A kind soul has made Carl Einstein‘s Negerplastik freely available online here. The man was not related to that other Einstein, but nonetheless was pretty important for the Western discovery of African art (though Negerplastik didn’t include any captions yet). The Fang head on page 33 is an unbelievable piece of sculpture – but unfortunately not the real thing.
UPDATE: for an interesting article by Zoe Strother about this book, click here.
Intentionally photographed from above, Hans Himmelheber used the above photo to explain the unnatural proportions than can be seen in so much African statuettes. An enlarged head, big feet, a protruding navel, shortened upper arms and thighs, large eyelids and the mouth just under the nose are all characteristics that can be properly understood when viewing the human body from above.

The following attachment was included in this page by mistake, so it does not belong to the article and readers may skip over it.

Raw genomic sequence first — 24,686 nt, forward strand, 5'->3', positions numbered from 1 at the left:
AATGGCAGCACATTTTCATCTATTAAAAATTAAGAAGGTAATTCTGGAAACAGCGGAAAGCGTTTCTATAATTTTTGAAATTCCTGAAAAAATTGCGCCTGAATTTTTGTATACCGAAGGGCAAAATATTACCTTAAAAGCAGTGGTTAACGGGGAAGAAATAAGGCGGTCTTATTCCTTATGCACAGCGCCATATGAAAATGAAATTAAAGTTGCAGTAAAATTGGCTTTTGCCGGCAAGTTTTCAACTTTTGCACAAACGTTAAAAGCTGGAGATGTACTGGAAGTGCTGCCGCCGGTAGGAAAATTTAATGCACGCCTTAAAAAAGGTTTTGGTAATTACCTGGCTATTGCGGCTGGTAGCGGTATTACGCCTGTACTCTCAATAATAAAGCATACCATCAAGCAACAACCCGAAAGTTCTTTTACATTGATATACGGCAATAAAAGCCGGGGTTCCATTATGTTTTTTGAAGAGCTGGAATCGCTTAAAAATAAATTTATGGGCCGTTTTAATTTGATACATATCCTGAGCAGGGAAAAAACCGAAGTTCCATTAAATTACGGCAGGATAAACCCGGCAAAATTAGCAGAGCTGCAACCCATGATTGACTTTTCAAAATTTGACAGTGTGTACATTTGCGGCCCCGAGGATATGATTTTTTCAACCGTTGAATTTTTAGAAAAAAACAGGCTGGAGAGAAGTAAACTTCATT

On the other hand, standing erect with the head bowed also presents to a sculptor’s eye a strongly foreshortened view of his own lower body. The notion of self-viewing as inspiration for artists was also proposed by LeRoy McDermott – read more about it here – though not while discussing African art. She argues that paleolithic venus figurines lose their distorted proportions and acquire representational realism if we understand that they are self-portraits created by women looking down at their own bodies. If we look down at our own bodies, breast and belly dominates the visual field, navels seem nearer the pubis, legs are foreshortened and buttocks appear elevated – all features seen in these venus figurines. From a self-viewing perspective, these figurines represent normally proportioned women of average weight at different stages in their biological lives. According to McDermott, they thus constitute a form of self-portrait. She further argues that the assumption that these figures represent abstract ideas such as the worship of a prehistoric mother goddess must be reexamined. The same, perhaps, can be said about many African art theories.